Concert Review Crows,Dolls no longer on top but
« on: Jul 23rd, 2006, 5:04am »
....but still Standing Tall
Concert Review: Crows, Dolls no longer on top but still standing tall
(July 23, 2006)
The Goo Goo Dolls and the Counting Crows once mattered immensely in this pop-music world of ours. So what happened?
You moved on. But if you've forgotten those old friends, don't worry. They're doing just fine. In fact, 14,000 of you stopped by Darien Lake Performing Arts Center on Saturday to see for yourselves. That's a nice crowd for a couple of bands that haven't been on the charts since the Strokes were still lads trying to figure out how to date girls.
The numbers were certainly helped a bit by the Goo Goo Dolls' status as the home team. We can use the WillieMeter — opening act Willie Nile — as the gauge.
"Does anyone want to see the Counting Crows tonight?" he asked. A healthy cheer.
"Does anyone want to see the Goo Goo Dolls tonight?" A little lustier.
Nile is no newcomer, but a talented fellow who for a brief moment was supposed to be the next big thing, before the Goo Goo Dolls and the Counting Crows happened. It didn't happen, although with interesting songs like "You've Gotta Be a Buddha in a Place Like This," it's not his fault. Guess there wasn't enough room for an American Billy Bragg.
Considering they followed the Counting Crows and their melancholy airs, the Goo Goo Dolls exuded an onstage joy that's hard to not like.
Although a five-piece on this night, the band clearly belongs to guitarist John Rzeznik and bassist Robbie Takac, both of whom sprint around the stage with an obvious chemistry, as well as an innate ability to avoid collisions. They're such a contrast, Rzeznik with the pop-star looks, Takac with the long hair, bare feet and scruffy voice that takes the Buffalo-native band back to the day when it was ragged punk rather than glorious pop.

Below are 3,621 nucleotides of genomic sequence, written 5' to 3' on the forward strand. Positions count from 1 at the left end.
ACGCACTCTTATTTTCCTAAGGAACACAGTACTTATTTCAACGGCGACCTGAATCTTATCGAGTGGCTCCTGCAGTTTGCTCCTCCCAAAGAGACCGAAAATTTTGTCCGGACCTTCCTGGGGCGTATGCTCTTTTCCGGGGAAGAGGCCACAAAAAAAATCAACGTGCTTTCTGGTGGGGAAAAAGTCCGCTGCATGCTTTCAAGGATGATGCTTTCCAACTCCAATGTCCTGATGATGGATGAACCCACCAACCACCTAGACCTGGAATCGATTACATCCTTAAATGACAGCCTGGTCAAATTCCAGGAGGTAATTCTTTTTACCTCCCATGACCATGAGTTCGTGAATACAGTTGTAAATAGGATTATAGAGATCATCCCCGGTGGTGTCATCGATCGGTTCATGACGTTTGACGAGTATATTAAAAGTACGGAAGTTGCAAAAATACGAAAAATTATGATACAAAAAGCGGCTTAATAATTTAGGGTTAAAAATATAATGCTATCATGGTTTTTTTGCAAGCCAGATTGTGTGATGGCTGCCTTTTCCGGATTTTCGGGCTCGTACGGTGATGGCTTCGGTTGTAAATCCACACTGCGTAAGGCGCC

But there are few things cooler on a summer evening than a band rocking out on hits like "Name" and "Iris" as the crowd responds, or "Black Balloon" as it bats black balloons overhead.
With his Sideshow Bob dreadlocks and scholarly eyeglasses, Crows lead singer Adam Duritz looks like that Allen Ginsburg Kewpie Doll that the dog got hold of. But he's sincere, urging folks to become activists for their community's social concerns, such as battered-women shelters.
Voting, too. "Be the right kind of American," he urged of the upcoming November elections. "Make us the kind of country we used to be."
And as always, there is Duritz's well-honed angst. "That last song is about a miserably painful love affair," something he could have exclaimed several times. "Which is something I am an expert at." Ruined relationships are, of course, the songwriter's friend. "People come and go in your lives," he noted, "but you get to keep the songs."
And the crowd knows the songs. "Omaha," with its accordion, longing for Middle America. "Round Here," earning a sing-along from the audience on the chorus. Even Joni Mitchell's "Big Yellow Taxi."
If anything, these guys still sound like the Band, which is a very good thing, of course. "Mrs. Potter's Lullaby" is hardly a lullaby, but a hard-driving piece that Duritz paused in the midst of to ponder the wildfires that scorched the Southwest last week. Noting that he had once lived in Hollywood, Duritz recalled driving out to the desert to play a tribute to the late Gram Parsons in a small community called Pioneer Town, where the Crows played the Pioneer Town Tavern. After the fires had done their work, he noted, "the Pioneer Town Tavern was the only building left standing."
That seems fitting enough. The day will come when the Strokes are gone, yet the Counting Crows remain standing.
Stay True & Rock On!